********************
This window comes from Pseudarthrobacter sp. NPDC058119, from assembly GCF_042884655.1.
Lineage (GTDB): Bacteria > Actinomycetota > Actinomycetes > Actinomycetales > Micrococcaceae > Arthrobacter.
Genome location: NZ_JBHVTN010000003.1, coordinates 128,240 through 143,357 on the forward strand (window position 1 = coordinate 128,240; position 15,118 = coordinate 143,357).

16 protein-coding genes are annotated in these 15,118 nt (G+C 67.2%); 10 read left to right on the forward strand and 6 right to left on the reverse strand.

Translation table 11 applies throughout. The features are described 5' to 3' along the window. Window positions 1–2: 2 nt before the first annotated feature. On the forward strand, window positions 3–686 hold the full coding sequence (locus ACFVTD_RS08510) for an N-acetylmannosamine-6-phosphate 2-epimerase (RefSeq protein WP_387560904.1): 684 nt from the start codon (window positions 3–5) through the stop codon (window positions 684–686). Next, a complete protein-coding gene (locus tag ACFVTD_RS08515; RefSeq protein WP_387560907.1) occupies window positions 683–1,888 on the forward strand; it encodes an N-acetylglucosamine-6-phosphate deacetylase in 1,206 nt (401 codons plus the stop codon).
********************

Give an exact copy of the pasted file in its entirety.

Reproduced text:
This window comes from Pseudarthrobacter sp. NPDC058119, from assembly GCF_042884655.1.
Lineage (GTDB): Bacteria > Actinomycetota > Actinomycetes > Actinomycetales > Micrococcaceae > Arthrobacter.
Genome location: NZ_JBHVTN010000003.1, coordinates 128,240 through 143,357 on the forward strand (window position 1 = coordinate 128,240; position 15,118 = coordinate 143,357).

16 protein-coding genes are annotated in these 15,118 nt (G+C 67.2%); 10 read left to right on the forward strand and 6 right to left on the reverse strand.

Translation table 11 applies throughout. The features are described 5' to 3' along the window. Window positions 1–2: 2 nt before the first annotated feature. On the forward strand, window positions 3–686 hold the full coding sequence (locus ACFVTD_RS08510) for an N-acetylmannosamine-6-phosphate 2-epimerase (RefSeq protein WP_387560904.1): 684 nt from the start codon (window positions 3–5) through the stop codon (window positions 684–686). Next, a complete protein-coding gene (locus tag ACFVTD_RS08515; RefSeq protein WP_387560907.1) occupies window positions 683–1,888 on the forward strand; it encodes an N-acetylglucosamine-6-phosphate deacetylase in 1,206 nt (401 codons plus the stop codon).